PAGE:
Recently, I had students in my Statistics course create a regression explaining the determinants of the number of hours a respondent to a survey reported working in the previous week. Some of the explanatory variables my students used included age, education and sex. When the coefficient on “sex” showed that women were working less than men, we had a discussion about what it means to “work.” The General Social Survey we were using defined “work” only in terms of compensated market work (which is also true for the calculations of Gross Domestic Product.) Other work, such as caring for children or elderly parents or caring for a home, is not included. Thus, while I am sure that many of the women from the survey did not have a second to sit down as they moved from (possibly less) market work to cooking dinner to cleaning up after a family, the data showed that they worked less than the men in the survey. I found myself thinking of this, and the way we define “work” and “leisure” in our society, as I continue to respond to questions from well-meaning people who ask me “are you off for the summer yet?”
Yes, my spring semester courses are finished, but I am deep into teaching a section of summer school, which began before my grades for my spring semester were submitted. This creates a seamless move from the spring semester to my summer course.
Although I am teaching this summer, I do feel that things are more relaxed now that I am teaching only one course at a time. Therefore, while not actually on the “vacation” that many feel professors have over the summer, the pace is definitely more relaxed during these months. This is giving me a chance to begin work on some projects that I plan to complete during a sabbatical next spring, including working on input into the revision of a text book and finally writing a paper that I have been meaning to write for several years. In my free time, I hope to finally finish a piece of fiction I began long ago, a book that I can see as the first in a series of novels. Since they are projects that ask me to flex my creative muscles, I must admit I am not always sure whether to classify them as “work” or as “leisure.”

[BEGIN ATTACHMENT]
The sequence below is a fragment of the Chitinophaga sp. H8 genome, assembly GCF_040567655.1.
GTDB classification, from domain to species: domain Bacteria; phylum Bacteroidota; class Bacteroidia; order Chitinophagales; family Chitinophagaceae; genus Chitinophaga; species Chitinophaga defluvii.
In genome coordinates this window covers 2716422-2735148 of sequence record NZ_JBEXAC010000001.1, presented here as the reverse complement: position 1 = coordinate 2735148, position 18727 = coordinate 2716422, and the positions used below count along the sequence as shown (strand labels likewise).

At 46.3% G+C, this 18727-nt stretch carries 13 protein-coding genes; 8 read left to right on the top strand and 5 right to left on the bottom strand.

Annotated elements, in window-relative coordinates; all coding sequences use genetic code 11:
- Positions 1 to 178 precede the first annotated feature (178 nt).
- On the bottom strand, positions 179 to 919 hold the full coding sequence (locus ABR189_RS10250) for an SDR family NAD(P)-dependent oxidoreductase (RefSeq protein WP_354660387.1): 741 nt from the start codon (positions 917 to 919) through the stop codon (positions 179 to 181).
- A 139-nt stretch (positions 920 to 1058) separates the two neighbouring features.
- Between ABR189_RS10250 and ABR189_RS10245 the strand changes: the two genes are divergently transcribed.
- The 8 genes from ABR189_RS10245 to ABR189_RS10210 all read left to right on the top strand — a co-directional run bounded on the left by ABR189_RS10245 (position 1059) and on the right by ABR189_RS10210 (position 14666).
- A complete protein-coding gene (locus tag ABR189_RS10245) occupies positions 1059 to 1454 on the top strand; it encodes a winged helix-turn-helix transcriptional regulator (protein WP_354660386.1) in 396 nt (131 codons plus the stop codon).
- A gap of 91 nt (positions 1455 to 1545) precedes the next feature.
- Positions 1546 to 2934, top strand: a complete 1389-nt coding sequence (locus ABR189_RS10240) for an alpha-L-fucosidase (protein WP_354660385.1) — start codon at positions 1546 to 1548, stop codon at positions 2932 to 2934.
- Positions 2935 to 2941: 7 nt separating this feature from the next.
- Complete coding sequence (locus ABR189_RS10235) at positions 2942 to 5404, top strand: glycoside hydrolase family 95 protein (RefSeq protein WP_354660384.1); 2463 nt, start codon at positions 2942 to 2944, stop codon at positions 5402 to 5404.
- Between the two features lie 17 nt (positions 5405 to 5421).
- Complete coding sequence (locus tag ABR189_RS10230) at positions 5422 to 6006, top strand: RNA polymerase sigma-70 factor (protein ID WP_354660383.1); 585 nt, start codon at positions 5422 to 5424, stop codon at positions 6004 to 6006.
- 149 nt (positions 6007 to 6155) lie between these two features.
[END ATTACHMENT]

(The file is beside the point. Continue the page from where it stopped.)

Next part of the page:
When not teaching my one class, I find myself involved in an effort to revise the core curriculum at Ursuline as well as spending time creating a somewhat novel course on “market failure” that I hope to someday teach in our MBA program. Such a course flows easily from my research on nonprofit organizations, as many nonprofit organizations arise as a response to the failure of market signals to accurately reflect the true value of products and services for sale, such as the true level of care at a nursing home being considered for one’s parents.
The public pool is open now, so, the other day, I had a tantalizing taste of what summer will be when I picked my daughter up after work and we headed there. The pool was almost empty, although the lifeguards, who greeted us with big smiles, seemed to remember us from previous summers. The water was just getting warm, and sparked in the evening light as we jumped into the liquid refreshment. I know I should savor these days, when my daughter is still willing to be seen with me at the pool, as they most definitely will not last forever. For now, we swam together, only pausing to try to shoot basketballs into nets hung low over the pool. Since I am short, and these baskets were much closer to me than I am used to, I found a new talent as the day faded. We were both sad when it became time to leave, but willingly exited the pool, knowing that, amidst curriculum development, research and teaching, such magic, sparkling afternoons await me in the near future.
I wish some of the same for all of my readers.
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